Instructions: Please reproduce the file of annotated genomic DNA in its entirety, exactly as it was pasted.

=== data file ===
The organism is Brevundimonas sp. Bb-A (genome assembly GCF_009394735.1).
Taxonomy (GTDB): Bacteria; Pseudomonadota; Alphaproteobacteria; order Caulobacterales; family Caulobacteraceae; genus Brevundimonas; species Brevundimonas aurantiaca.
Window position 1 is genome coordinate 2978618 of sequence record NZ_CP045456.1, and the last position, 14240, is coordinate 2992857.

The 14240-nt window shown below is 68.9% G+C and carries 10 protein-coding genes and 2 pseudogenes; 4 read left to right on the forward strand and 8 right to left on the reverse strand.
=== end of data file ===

The organism is Brevundimonas sp. Bb-A (genome assembly GCF_009394735.1).
Taxonomy (GTDB): Bacteria; Pseudomonadota; Alphaproteobacteria; order Caulobacterales; family Caulobacteraceae; genus Brevundimonas; species Brevundimonas aurantiaca.
Window position 1 is genome coordinate 2978618 of sequence record NZ_CP045456.1, and the last position, 14240, is coordinate 2992857.

The 14240-nt window shown below is 68.9% G+C and carries 10 protein-coding genes and 2 pseudogenes; 4 read left to right on the forward strand and 8 right to left on the reverse strand.